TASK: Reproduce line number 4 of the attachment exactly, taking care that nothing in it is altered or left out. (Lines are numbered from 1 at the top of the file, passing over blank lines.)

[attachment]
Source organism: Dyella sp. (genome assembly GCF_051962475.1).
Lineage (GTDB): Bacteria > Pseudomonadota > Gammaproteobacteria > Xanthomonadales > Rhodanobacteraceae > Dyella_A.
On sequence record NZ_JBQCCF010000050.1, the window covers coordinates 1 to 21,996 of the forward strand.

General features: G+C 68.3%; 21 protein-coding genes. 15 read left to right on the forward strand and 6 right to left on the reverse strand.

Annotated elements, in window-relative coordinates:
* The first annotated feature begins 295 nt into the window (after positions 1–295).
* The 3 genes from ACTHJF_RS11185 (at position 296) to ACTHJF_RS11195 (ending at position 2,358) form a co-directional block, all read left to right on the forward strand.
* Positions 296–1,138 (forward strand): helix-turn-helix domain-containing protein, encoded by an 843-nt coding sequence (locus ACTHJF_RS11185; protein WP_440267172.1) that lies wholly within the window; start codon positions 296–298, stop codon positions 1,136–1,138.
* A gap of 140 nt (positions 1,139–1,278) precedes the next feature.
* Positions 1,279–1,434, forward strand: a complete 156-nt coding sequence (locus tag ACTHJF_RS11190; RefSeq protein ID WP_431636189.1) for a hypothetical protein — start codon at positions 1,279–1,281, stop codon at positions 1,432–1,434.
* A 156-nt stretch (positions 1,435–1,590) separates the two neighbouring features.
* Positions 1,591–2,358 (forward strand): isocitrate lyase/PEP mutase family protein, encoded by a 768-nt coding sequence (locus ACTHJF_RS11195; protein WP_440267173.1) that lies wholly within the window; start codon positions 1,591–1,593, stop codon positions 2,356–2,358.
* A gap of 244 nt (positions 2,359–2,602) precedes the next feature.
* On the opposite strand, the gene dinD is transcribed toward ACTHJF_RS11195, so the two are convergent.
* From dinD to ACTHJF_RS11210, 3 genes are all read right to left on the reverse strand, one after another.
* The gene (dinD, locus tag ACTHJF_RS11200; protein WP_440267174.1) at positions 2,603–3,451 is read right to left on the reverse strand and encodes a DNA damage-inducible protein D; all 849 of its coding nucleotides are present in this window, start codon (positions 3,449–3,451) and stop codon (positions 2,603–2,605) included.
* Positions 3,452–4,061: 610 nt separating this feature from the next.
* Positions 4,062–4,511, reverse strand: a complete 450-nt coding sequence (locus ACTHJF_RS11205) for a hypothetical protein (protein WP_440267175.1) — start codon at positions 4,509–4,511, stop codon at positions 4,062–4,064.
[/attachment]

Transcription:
General features: G+C 68.3%; 21 protein-coding genes. 15 read left to right on the forward strand and 6 right to left on the reverse strand.